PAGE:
The CSIRO has partnered with San Francisco-based Saildrones to launch a small fleet of unmanned sea drones for oceanic research, replacing crewed ships to reach rougher waters than was previously possible.
The three Saildrones are windpowered and can stay out to sea for up to 12 months at the time.
Saildrones are approximately seven metres long and 4.6 metres tall, with a draught of 2.15 metres. The drones weigh around 544 kilograms, and have a payload of 113.4 kg.
They are remotely controlled and travel at three to five knots (5.5 to 9.3 kilometres) per hour, and can also be halted on one spot for specific survey pattern needs.
Sensors aboard the Saildrones measure wind speed and direction, air temperature, pressure and humidity, and other atmospheric conditions.
Oceanic surface and sub-surface measurements such as wave heights, currents, water termperature and salinity are also taken, along with marine mammal presence and sonar pings for fish biomass.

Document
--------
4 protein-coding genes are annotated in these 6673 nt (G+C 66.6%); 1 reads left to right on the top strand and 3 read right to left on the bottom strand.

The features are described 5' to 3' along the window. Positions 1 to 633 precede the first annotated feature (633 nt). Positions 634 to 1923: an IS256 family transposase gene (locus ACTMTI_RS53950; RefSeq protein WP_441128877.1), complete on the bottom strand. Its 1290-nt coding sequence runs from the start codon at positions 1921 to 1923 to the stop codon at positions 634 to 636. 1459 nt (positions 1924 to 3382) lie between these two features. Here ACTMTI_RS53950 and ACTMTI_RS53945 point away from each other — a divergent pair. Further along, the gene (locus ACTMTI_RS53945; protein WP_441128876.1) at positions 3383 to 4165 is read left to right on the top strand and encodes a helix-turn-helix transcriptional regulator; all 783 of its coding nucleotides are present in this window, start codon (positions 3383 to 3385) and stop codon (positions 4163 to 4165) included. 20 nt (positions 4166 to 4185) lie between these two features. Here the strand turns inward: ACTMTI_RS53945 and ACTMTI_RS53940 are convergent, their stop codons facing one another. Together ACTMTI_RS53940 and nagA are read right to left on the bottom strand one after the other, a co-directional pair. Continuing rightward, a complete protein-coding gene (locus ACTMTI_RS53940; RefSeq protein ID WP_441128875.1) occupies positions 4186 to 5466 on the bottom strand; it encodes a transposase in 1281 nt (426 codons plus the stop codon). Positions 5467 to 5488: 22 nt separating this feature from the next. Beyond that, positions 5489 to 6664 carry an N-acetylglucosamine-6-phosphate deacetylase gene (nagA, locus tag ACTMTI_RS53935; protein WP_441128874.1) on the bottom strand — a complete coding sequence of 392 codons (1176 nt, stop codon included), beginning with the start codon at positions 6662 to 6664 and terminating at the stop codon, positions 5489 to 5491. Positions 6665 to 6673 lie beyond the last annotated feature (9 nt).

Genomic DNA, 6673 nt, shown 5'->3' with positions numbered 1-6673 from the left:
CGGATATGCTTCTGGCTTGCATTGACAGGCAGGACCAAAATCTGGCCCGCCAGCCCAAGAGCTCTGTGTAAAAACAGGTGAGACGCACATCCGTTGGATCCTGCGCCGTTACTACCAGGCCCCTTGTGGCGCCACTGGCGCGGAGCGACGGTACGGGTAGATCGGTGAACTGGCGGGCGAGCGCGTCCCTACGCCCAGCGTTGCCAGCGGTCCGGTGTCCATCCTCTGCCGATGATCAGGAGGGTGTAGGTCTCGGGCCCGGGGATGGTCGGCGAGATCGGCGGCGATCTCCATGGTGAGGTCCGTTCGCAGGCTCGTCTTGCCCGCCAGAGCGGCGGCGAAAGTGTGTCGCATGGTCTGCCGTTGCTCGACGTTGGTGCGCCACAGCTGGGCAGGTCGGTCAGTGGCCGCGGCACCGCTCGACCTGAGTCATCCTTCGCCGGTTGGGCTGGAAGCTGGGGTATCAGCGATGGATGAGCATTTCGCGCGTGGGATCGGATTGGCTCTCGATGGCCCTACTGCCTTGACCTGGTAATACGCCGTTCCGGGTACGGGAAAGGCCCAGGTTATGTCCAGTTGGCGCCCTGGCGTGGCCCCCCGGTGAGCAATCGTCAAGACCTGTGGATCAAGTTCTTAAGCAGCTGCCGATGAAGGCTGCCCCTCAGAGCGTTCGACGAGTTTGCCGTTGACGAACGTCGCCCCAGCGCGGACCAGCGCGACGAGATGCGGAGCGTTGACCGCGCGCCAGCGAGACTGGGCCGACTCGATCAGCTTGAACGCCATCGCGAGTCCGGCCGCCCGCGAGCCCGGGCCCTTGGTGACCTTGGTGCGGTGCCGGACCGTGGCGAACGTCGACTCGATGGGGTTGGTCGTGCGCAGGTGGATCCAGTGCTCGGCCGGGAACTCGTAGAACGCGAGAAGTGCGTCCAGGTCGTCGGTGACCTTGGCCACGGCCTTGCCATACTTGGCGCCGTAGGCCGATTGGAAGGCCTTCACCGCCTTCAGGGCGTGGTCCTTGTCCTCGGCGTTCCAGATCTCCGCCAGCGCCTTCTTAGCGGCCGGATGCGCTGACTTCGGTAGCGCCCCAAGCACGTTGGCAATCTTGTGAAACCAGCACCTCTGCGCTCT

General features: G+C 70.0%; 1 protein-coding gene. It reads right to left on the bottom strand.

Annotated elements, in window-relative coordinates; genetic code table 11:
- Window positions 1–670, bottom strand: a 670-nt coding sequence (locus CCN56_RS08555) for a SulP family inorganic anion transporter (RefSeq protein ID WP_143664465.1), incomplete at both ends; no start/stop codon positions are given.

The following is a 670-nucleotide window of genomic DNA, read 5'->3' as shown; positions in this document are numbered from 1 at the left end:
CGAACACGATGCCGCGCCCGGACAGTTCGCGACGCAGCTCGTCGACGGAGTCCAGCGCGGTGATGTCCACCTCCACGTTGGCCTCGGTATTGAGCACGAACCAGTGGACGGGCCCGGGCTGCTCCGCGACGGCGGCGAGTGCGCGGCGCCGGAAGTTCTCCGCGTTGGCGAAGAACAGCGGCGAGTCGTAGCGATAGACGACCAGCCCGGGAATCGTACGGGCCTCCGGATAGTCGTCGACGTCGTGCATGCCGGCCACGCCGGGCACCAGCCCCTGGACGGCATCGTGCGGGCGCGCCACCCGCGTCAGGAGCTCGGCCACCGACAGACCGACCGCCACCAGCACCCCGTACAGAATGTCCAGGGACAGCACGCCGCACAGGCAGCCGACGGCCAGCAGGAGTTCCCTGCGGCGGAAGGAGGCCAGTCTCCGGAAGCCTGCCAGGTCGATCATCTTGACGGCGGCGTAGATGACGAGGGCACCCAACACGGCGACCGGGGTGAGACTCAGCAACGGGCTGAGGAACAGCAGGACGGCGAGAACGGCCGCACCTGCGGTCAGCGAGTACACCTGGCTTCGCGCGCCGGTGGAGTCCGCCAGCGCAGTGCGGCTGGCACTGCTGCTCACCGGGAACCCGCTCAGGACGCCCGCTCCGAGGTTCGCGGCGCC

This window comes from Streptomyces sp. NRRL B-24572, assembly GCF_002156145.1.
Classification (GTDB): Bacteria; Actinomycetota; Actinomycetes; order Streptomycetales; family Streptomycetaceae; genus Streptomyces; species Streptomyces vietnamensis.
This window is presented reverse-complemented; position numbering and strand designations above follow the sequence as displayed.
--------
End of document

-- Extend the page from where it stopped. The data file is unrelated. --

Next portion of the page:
Data captured from the Saildrones is transmitted back to shore stations via satellite. It can be accessed and visualised via the company's application programming interface.
The CSIRO will manage a fleet of thre Saildrones deployed from its operations in Hobart.
"This research partnership comes at a critical time for the marine environment, and at a time when technological innovation in the marine sector is booming," CSIRO research group leader Andreas Marouchos said in a statement.
"The devices gather fundamental information about our oceans and climate using a powerhouse of ocean chemistry, meteorological and marine acoustic sensors."
Saildrone was founded in 2012 by Briton Richard Jenkins, who in 2009 set a new windpowered world speed record of just over 203kph.
The company has worked with the US National Oceanic and Atmospheric Administration and attracted million dollar funding from former Google chairman Eric Schmidt.